Was the Test Article Manufactured Correctly? Manufacturing processes that can affect safety test results can be categorized into three groups: those that alter a material mechanically; those that potentially introduce, or are intended to remove, chemical entities; and those that alter the surface chemistry of the test material. When a positive test occurs, the manufacturer needs to determine whether mechanical processes have introduced configuration anomalies, whether chemical processes have introduced or failed to remove toxic moieties, or whether energy processes have introduced surface changes, any of which may have an unexpected and untoward effect on material biocompatibility.

Mechanical processes such as stamping and die-cutting can introduce sharp burrs or edges on devices, which secondary processes such as polishing and burnishing are intended to remove. If a processing problem occurs and the sharp burrs or edges remain, they can cause skin irritation when whole test articles are applied to an animal, or cause cell damage or death when applied directly to cells in cytotoxicity tests.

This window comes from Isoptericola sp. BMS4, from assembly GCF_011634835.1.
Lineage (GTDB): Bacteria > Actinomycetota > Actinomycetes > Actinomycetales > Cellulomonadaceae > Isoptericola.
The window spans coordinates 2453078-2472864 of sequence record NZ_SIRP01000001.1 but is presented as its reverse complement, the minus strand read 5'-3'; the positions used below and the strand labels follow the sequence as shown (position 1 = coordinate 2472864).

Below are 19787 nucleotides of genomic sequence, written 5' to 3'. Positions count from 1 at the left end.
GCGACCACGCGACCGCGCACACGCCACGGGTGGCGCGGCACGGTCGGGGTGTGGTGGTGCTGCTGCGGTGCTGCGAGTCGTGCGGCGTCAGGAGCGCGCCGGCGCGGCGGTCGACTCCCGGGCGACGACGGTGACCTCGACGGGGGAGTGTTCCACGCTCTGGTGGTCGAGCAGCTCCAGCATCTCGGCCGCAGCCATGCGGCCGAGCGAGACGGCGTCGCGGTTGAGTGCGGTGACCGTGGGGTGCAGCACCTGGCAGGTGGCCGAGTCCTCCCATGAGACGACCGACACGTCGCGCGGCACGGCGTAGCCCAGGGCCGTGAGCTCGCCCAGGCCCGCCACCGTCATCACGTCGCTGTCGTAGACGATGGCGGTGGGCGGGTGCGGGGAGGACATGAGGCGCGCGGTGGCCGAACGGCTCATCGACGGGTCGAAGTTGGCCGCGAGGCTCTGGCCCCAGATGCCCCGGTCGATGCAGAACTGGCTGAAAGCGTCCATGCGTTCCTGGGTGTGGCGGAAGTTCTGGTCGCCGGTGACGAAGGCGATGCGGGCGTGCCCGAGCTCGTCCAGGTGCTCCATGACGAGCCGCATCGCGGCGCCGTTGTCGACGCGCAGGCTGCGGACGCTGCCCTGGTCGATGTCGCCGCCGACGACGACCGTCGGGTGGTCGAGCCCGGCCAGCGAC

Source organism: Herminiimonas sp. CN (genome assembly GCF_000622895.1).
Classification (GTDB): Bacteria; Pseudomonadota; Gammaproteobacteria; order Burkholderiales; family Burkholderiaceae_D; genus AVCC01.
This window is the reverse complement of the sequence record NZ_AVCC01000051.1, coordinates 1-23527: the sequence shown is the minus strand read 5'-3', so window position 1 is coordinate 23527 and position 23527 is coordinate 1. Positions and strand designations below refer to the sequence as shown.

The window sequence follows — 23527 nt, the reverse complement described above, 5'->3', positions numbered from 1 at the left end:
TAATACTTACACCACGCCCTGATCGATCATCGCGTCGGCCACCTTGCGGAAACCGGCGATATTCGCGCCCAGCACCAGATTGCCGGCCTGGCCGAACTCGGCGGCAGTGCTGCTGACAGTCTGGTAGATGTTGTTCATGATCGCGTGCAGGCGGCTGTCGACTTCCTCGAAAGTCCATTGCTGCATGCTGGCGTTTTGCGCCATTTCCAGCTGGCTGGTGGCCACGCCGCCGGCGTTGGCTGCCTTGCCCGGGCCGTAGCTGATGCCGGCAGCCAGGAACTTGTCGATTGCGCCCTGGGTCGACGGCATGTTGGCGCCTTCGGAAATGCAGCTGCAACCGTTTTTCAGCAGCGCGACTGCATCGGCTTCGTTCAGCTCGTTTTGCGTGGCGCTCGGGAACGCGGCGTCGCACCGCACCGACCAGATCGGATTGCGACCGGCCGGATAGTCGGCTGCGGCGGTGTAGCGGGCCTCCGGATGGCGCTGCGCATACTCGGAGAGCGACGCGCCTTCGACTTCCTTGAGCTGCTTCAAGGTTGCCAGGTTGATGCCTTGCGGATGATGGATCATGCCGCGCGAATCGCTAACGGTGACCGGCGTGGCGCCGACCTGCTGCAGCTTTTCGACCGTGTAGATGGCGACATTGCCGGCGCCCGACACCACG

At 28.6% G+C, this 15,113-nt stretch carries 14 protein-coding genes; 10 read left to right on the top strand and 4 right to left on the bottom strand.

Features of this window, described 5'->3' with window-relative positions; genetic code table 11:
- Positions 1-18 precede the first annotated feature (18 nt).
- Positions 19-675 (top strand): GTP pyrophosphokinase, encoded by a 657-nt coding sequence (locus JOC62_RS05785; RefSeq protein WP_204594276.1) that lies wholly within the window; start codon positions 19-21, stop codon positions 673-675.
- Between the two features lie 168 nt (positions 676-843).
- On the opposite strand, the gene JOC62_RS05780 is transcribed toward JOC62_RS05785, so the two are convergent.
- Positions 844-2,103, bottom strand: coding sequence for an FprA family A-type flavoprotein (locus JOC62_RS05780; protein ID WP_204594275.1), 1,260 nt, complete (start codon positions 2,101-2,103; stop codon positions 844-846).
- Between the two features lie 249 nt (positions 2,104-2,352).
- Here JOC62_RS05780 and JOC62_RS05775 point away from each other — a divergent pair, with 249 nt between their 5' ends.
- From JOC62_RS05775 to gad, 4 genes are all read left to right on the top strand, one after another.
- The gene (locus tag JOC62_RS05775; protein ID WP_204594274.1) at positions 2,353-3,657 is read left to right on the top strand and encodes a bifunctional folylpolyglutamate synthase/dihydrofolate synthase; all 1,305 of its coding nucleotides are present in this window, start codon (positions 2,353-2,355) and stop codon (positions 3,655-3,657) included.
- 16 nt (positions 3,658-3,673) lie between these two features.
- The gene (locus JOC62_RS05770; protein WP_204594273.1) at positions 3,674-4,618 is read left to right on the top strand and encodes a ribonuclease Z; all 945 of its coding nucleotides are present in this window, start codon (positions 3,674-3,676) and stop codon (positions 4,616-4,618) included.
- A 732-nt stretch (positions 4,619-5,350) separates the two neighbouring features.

Many processes that introduce new chemical entities, such as epoxy glue, or that remove chemical entities, such as organic cleaners, can also affect test results. Medical tapes present a good example: During manufacturing, tapes are passed through large ovens to evaporate and remove organic solvents trapped in the adhesives. If the tapes pass through the oven too rapidly or if the oven temperature is too low, some residual solvents may remain, resulting in an intrinsically toxic product.

Finally, other manufacturing steps can alter the chemical structure of the test material by breaking and reforming organic bonds. Ion implantation to increase lubricity or alter other surface properties is one example. Gamma and electron-beam sterilization, which bombards products with high-energy radiation or electrons, is also likely to alter the material surface, and sterilization with ethylene oxide creates by-products that may absorb into the material surface.